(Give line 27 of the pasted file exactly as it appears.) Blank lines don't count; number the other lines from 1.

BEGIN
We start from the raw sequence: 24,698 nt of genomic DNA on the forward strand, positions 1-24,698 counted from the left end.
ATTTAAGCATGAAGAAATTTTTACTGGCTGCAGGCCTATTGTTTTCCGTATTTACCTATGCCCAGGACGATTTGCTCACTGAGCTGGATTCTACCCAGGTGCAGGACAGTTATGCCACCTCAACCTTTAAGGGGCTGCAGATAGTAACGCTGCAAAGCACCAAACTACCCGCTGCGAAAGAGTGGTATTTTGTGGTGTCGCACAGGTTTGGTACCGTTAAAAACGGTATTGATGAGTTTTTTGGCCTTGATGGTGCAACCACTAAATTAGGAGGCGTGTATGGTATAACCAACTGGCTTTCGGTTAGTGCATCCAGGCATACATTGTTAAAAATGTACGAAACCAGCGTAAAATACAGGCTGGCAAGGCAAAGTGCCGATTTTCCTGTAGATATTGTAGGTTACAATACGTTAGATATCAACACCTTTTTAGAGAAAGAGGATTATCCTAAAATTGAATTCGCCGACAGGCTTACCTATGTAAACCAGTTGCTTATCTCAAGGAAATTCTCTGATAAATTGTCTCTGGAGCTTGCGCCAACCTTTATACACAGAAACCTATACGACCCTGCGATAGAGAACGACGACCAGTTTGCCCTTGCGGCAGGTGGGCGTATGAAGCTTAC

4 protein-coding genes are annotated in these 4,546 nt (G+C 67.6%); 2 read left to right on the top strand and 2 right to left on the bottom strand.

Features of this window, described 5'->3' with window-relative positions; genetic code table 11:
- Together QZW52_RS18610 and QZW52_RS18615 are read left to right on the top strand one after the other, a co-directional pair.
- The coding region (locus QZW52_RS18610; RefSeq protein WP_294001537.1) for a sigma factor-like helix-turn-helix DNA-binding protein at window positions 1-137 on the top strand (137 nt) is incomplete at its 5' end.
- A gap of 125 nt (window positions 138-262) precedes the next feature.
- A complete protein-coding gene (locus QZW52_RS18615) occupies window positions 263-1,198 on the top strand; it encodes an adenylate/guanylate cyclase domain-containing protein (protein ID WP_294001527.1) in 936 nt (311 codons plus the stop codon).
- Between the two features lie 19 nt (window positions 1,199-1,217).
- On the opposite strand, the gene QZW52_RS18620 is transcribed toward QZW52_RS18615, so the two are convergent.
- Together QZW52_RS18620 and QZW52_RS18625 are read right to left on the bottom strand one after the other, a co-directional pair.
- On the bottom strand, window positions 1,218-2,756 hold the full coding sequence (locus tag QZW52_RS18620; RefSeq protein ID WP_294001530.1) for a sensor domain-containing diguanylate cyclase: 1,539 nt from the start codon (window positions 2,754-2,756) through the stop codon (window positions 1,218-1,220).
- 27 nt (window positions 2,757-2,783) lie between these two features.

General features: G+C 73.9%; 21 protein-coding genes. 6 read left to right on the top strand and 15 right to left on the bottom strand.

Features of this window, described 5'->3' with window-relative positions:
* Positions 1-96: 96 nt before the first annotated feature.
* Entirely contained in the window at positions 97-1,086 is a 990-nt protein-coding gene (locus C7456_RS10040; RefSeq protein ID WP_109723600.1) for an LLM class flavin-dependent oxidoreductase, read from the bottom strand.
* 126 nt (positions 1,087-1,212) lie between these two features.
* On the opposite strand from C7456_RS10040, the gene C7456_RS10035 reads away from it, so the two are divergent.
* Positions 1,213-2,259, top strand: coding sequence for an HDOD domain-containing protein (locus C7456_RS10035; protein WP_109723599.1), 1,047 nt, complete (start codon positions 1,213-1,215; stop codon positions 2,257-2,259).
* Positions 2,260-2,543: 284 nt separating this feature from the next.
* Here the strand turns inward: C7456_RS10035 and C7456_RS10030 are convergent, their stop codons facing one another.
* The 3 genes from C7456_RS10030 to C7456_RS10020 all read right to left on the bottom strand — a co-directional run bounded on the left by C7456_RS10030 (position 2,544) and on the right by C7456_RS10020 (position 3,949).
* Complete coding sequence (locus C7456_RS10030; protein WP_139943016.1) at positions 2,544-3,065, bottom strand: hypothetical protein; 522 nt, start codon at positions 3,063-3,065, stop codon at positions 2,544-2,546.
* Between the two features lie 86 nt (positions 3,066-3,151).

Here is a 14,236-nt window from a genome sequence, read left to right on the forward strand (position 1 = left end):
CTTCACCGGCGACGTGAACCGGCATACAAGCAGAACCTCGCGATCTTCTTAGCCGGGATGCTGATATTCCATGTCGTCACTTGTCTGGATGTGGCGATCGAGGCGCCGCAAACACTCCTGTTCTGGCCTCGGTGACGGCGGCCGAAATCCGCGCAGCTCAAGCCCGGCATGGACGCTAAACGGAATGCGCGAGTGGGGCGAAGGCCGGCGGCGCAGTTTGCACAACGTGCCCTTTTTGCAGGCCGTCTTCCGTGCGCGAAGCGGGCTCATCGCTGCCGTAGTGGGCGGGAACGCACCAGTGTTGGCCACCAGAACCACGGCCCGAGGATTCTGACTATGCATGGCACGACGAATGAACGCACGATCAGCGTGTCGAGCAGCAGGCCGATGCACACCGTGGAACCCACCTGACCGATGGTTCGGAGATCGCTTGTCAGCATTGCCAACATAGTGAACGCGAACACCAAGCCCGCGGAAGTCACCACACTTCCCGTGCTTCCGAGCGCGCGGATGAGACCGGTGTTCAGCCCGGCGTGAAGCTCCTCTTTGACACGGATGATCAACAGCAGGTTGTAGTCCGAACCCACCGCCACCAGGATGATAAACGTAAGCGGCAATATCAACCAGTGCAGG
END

CTTCACCGGCGACGTGAACCGGCATACAAGCAGAACCTCGCGATCTTCTTAGCCGGGATGCTGATATTCCATGTCGTCACTTGTCTGGATGTGGCGATCGAGGCGCCGCAAACACTCCTGTTCTGGCCTCGGTGACGGCGGCCGAAATCCGCGCAGCTCAAGCCCGGCATGGACGCTAAACGGAATGCGCGAGTGGGGCGAAGGCCGGCGGCGCAGTTTGCACAACGTGCCCTTTTTGCAGGCCGTCTTCCGTGCGCGAAGCGGGCTCATCGCTGCCGTAGTGGGCGGGAACGCACCAGTGTTGGCCACCAGAACCACGGCCCGAGGATTCTGACTATGCATGGCACGACGAATGAACGCACGATCAGCGTGTCGAGCAGCAGGCCGATGCACACCGTGGAACCCACCTGACCGATGGTTCGGAGATCGCTTGTCAGCATTGCCAACATAGTGAACGCGAACACCAAGCCCGCGGAAGTCACCACACTTCCCGTGCTTCCGAGCGCGCGGATGAGACCGGTGTTCAGCCCGGCGTGAAGCTCCTCTTTGACACGGATGATCAACAGCAGGTTGTAGTCCGAACCCACCGCCACCAGGATGATAAACGTAAGCGGCAATATCAACCAGTGCAGG